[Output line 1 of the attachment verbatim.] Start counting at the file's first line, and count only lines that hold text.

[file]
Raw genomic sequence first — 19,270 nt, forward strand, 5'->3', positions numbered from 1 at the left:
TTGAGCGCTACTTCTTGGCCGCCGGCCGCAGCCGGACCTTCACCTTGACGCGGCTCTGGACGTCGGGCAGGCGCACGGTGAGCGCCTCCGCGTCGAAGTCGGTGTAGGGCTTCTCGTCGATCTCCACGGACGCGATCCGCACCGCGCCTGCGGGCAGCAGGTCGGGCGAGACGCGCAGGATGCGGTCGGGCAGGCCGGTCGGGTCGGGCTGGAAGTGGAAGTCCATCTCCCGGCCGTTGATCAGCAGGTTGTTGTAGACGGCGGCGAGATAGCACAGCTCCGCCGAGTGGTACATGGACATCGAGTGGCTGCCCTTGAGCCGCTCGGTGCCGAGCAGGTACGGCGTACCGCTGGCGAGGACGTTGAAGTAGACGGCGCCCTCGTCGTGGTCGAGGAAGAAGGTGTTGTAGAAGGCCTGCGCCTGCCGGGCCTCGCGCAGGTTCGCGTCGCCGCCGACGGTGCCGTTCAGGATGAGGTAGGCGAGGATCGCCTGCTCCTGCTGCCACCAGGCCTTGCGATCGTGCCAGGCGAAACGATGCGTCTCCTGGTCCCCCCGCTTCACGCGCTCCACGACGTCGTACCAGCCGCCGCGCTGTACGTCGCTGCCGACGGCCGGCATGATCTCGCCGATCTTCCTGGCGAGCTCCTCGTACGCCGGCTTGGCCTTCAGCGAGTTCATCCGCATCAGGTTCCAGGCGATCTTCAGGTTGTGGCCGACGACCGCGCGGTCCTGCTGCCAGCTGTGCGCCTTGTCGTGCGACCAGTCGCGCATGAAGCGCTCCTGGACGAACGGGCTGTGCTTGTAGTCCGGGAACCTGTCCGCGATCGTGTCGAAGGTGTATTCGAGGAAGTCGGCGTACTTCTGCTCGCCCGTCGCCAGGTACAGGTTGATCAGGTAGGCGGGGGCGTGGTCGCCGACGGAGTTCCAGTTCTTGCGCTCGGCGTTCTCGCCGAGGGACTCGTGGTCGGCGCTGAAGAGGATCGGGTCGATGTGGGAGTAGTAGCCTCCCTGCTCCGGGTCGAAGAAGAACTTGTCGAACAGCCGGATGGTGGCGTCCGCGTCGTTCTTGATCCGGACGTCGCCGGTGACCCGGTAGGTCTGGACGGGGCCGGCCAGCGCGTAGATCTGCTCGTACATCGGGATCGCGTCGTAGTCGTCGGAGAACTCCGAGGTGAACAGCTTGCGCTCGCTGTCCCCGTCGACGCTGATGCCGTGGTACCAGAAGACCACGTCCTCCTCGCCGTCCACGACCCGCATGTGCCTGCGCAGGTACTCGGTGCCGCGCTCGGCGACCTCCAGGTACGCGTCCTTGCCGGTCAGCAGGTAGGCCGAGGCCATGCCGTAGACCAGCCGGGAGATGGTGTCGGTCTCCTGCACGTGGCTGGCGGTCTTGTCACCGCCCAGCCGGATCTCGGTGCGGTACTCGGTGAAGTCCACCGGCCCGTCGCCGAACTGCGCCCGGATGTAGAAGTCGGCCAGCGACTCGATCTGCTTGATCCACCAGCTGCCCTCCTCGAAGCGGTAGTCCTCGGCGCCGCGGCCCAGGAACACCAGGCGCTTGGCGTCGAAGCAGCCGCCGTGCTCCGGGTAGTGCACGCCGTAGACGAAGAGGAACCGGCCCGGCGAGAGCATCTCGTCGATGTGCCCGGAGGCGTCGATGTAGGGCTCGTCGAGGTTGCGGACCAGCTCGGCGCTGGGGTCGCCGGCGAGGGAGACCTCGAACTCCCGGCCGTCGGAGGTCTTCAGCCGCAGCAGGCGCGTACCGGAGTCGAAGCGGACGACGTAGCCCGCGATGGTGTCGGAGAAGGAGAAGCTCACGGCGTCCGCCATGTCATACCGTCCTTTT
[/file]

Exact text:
Raw genomic sequence first — 19,270 nt, forward strand, 5'->3', positions numbered from 1 at the left: